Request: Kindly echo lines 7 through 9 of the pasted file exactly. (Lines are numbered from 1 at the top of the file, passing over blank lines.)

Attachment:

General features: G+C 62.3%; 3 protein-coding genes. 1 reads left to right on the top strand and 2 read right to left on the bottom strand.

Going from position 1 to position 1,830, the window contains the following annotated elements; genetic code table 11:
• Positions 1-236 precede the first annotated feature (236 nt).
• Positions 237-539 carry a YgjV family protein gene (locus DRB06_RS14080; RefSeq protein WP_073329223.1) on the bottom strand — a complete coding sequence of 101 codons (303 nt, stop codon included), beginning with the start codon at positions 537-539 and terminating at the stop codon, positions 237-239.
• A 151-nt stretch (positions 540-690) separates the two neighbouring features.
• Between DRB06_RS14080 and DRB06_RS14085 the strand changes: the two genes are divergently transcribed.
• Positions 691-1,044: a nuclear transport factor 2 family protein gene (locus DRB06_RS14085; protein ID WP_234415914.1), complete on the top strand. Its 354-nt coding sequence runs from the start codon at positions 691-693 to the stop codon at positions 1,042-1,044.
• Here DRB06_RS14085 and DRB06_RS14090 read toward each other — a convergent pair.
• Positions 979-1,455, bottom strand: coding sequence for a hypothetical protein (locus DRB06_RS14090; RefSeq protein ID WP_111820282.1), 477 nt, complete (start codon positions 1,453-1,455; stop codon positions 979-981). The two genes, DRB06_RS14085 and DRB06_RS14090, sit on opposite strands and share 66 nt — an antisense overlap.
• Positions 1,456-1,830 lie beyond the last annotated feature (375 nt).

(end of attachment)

• Positions 691-1,044: a nuclear transport factor 2 family protein gene (locus DRB06_RS14085; protein ID WP_234415914.1), complete on the top strand. Its 354-nt coding sequence runs from the start codon at positions 691-693 to the stop codon at positions 1,042-1,044.
• Here DRB06_RS14085 and DRB06_RS14090 read toward each other — a convergent pair.
• Positions 979-1,455, bottom strand: coding sequence for a hypothetical protein (locus DRB06_RS14090; RefSeq protein ID WP_111820282.1), 477 nt, complete (start codon positions 1,453-1,455; stop codon positions 979-981). The two genes, DRB06_RS14085 and DRB06_RS14090, sit on opposite strands and share 66 nt — an antisense overlap.